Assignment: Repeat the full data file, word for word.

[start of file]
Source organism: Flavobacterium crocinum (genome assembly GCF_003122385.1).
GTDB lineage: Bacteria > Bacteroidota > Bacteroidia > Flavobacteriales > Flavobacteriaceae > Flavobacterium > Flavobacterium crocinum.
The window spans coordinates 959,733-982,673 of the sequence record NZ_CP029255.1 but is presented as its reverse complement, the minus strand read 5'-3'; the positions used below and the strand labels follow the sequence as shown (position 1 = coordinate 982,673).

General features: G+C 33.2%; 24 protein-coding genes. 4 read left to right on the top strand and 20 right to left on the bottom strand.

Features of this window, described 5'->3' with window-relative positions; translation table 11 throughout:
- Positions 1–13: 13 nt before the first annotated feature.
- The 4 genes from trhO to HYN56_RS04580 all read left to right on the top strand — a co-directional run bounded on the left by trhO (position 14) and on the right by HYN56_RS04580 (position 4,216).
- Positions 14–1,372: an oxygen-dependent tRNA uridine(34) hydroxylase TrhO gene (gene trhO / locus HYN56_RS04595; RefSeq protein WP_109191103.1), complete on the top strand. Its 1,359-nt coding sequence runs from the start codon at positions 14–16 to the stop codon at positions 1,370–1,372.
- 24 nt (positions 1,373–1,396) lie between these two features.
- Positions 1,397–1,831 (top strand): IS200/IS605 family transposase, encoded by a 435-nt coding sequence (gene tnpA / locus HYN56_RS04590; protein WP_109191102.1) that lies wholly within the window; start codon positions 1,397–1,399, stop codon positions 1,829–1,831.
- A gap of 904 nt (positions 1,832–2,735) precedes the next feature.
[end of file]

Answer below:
Source organism: Flavobacterium crocinum (genome assembly GCF_003122385.1).
GTDB lineage: Bacteria > Bacteroidota > Bacteroidia > Flavobacteriales > Flavobacteriaceae > Flavobacterium > Flavobacterium crocinum.
The window spans coordinates 959,733-982,673 of the sequence record NZ_CP029255.1 but is presented as its reverse complement, the minus strand read 5'-3'; the positions used below and the strand labels follow the sequence as shown (position 1 = coordinate 982,673).

General features: G+C 33.2%; 24 protein-coding genes. 4 read left to right on the top strand and 20 right to left on the bottom strand.

Features of this window, described 5'->3' with window-relative positions; translation table 11 throughout:
- Positions 1–13: 13 nt before the first annotated feature.
- The 4 genes from trhO to HYN56_RS04580 all read left to right on the top strand — a co-directional run bounded on the left by trhO (position 14) and on the right by HYN56_RS04580 (position 4,216).
- Positions 14–1,372: an oxygen-dependent tRNA uridine(34) hydroxylase TrhO gene (gene trhO / locus HYN56_RS04595; RefSeq protein WP_109191103.1), complete on the top strand. Its 1,359-nt coding sequence runs from the start codon at positions 14–16 to the stop codon at positions 1,370–1,372.
- 24 nt (positions 1,373–1,396) lie between these two features.
- Positions 1,397–1,831 (top strand): IS200/IS605 family transposase, encoded by a 435-nt coding sequence (gene tnpA / locus HYN56_RS04590; protein WP_109191102.1) that lies wholly within the window; start codon positions 1,397–1,399, stop codon positions 1,829–1,831.
- A gap of 904 nt (positions 1,832–2,735) precedes the next feature.